Born in Italy in 1915, he decided to stay in Detroit at age 15, when he went to visit his brother. There he focused on his artistic training at the Cranbrook Academy of Art.

bertoiaHe moved to California in 1943 to work with Charles Eames. Their collaboration, although fruitful, was frustrating for Bertoia, so it did not last long.

The Knoll, owners of the company Knoll Inc. , felt he had many more ideas to offer, so they invited him to move to Pennsylvania and work for them, with complete freedom in the design of furniture and sculptures.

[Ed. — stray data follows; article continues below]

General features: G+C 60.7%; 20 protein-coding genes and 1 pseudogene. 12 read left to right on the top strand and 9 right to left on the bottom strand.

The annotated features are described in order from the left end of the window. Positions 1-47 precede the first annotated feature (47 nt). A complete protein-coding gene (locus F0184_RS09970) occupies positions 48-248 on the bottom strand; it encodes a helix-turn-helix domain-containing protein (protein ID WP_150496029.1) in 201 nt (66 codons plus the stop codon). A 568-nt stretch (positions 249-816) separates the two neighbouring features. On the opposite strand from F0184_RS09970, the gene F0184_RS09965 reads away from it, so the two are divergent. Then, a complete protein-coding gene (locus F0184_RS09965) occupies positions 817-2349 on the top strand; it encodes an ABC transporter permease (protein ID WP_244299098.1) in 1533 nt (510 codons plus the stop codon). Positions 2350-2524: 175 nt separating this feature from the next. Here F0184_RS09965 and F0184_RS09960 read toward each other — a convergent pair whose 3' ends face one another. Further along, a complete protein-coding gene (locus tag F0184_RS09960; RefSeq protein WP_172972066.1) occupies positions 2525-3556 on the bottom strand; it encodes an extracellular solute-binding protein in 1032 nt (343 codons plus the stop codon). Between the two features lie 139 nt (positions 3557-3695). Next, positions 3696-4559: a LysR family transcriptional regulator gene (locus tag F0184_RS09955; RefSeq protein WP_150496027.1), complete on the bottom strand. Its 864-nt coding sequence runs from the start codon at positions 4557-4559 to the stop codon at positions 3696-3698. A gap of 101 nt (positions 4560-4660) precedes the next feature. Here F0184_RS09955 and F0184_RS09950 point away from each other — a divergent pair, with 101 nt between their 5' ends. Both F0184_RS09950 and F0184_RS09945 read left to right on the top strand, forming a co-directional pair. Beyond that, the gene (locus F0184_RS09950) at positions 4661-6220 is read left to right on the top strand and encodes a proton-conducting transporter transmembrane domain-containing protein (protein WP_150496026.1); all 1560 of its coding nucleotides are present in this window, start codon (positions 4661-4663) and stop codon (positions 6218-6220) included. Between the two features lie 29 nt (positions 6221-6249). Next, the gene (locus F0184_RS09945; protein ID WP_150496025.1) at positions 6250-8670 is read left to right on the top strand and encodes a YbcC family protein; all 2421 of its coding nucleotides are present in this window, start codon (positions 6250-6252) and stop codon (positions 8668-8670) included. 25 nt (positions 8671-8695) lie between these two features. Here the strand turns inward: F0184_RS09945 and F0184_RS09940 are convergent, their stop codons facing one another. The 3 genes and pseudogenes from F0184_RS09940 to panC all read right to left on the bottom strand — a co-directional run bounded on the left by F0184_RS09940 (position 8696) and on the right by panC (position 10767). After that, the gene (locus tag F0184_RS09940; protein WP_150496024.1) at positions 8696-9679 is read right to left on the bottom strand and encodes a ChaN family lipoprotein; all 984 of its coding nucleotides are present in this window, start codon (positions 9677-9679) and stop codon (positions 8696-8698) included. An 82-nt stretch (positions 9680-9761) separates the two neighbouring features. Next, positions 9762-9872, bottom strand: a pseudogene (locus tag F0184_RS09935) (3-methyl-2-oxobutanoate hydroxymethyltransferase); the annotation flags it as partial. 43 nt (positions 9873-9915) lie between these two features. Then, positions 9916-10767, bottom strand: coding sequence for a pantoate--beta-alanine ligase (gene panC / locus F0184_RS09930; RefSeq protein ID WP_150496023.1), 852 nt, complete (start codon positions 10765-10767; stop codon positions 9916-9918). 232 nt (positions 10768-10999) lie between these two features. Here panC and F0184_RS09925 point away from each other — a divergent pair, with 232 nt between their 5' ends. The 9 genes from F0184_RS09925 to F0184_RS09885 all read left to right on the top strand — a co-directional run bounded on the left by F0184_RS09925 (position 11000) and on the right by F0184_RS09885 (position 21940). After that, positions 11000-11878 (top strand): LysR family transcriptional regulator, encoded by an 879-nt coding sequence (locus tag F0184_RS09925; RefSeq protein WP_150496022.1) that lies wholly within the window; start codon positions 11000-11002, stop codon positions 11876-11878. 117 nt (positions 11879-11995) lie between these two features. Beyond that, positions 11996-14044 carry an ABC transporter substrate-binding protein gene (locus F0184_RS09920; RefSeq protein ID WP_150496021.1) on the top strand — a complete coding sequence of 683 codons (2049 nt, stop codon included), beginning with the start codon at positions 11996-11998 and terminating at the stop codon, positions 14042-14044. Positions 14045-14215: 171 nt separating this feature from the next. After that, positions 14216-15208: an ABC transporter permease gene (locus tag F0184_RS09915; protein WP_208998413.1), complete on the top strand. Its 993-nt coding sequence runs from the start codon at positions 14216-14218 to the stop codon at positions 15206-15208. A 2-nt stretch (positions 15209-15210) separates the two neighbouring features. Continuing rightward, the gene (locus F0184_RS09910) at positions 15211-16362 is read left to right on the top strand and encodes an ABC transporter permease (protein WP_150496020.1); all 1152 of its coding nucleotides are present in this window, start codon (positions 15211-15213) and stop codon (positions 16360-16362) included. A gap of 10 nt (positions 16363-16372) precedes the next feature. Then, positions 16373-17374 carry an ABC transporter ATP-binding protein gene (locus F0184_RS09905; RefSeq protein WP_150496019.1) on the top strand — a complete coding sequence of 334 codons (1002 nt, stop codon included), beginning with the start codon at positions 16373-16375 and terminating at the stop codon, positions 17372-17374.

The result of this cooperation was free in 1952, the Diamond Chair.

diamond, bertoia

This chair, known worldwide, was followed by others, still for sale.

bertoia, chaise

As usually happens with most artists, Bertoia not only devoted his art to furniture design.

Since his time at the Cranbrook Academy of Art, until the 70s, we can find in his designs interesting pieces of jewelry .

bertoia, necklaceWhile studying  he found and developed his own pictorial style. Each of these creations is unique. He sent in 1943, 100 of them at the Guggenheim Museum, and they surprised him by offering to buy his collection, which was then exposed.

bertoia, monoprintApproximately 50,000 sculptures are made by Bertoia, before dying at age 63.

He did not sign any of them, because he considered his gift to the universe and need not take anyone’s name to be understood.

bertoia, sculptures